Boeing completes 737 Max software updates
Boeing said on Thursday it had completed a software update for its 737 Max jets after they were grounded in March in response to the two fatal crashes that killed all passengers on board.
“Boeing has completed development of the updated software for the 737 MAX, along with associated simulator testing and the company’s engineering test flight. To date, Boeing has flown the 737 MAX with updated MCAS software for more than 360 hours on 207 flights,” said the company in a press release.
The manufacturer also said it would be providing additional information to “address Federal Aviation Administration (FAA) requests that include detail on how pilots interact with the airplane controls and displays in different flight scenarios”.
All 737 Max were grounded after a fatal Ethiopian Airlines crash in March that killed all 157 on board only five months after a similar crash of a Lion Air flight killed 189 people.
Investigators believe the two fatal crashes were due to a fault in the aircraft’s automated anti-stall system which robbed pilots of control of the planes.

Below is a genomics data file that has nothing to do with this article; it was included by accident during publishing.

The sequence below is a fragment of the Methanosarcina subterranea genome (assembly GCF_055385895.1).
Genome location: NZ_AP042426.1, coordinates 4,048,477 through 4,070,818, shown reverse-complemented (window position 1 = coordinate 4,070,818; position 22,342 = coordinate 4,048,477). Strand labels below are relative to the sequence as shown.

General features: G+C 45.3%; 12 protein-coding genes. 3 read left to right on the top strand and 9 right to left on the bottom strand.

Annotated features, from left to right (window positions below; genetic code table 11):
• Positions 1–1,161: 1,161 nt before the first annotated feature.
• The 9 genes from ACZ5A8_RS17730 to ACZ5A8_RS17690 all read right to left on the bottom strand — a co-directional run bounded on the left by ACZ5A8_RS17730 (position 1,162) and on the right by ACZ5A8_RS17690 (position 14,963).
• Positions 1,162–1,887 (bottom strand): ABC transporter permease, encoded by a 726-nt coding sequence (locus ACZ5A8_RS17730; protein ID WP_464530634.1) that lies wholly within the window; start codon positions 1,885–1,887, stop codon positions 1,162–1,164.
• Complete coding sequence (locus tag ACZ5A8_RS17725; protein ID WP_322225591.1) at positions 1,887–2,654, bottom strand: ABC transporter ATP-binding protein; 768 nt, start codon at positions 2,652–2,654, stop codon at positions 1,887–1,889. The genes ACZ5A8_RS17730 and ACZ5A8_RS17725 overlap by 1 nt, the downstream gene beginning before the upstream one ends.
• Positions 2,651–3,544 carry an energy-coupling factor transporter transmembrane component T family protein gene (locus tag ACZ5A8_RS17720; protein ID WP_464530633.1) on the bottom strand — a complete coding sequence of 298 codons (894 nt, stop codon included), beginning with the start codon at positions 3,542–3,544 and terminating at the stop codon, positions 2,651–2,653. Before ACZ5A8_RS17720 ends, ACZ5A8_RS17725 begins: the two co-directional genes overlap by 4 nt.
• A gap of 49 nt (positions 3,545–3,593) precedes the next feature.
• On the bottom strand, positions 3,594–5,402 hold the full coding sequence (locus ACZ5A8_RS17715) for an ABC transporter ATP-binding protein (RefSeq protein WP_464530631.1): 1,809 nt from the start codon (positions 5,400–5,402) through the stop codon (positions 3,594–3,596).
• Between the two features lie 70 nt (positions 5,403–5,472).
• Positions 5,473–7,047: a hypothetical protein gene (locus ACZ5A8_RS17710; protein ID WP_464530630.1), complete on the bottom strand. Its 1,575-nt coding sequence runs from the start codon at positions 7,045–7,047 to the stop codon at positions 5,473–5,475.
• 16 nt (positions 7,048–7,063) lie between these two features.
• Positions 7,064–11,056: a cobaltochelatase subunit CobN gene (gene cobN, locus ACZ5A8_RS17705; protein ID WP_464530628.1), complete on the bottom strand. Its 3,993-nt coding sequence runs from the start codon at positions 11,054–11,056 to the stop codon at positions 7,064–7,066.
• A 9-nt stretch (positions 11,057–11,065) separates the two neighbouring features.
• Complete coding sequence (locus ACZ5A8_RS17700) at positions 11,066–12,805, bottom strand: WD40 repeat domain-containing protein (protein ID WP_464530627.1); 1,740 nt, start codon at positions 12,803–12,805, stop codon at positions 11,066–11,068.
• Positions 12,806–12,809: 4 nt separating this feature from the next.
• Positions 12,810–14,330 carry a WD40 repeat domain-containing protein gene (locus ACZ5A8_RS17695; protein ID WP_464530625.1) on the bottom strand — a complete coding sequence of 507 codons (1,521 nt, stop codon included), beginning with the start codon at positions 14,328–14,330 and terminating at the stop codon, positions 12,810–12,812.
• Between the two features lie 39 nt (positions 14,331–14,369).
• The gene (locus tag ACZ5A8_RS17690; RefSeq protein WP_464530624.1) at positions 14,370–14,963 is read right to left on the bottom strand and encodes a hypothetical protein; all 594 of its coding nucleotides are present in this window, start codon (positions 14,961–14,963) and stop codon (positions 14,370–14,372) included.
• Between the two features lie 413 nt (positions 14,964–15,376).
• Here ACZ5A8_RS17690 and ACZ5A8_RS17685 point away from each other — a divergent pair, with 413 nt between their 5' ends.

The faulty system pushes the plane’s nose down repeatedly if the aircraft’s software senses it is going to stall but erroneous data received from sensors onboard meant that it also did so even when there was no such risk and it could not be turned off.
Some pilots had also complained that they were not told that the MCAS system was even on the planes until after the October crash of Lion Air Flight 610.
Boeing said that pilots had now been trained to understand the workings of the plane and the software update that had been added.
“With safety as our clear priority, we have completed all of the engineering test flights for the software update and are preparing for the final certification flight,” said Boeing Chairman, President and Chief Executive Officer Dennis Muilenburg.
“We’re committed to providing the FAA and global regulators all the information they need, and to getting it right. We’re making clear and steady progress and are confident that the 737 MAX with updated MCAS software will be one of the safest airplanes ever to fly. The accidents have only intensified our commitment to our values, including safety, quality and integrity, because we know lives depend on what we do.”
The FAA is planning a meeting on 23 May in Fort Worth, Texas, with global regulators for an update on reviews of Boeing’s new software and pilot training. Nevertheless, it remains unclear when the model will return to service.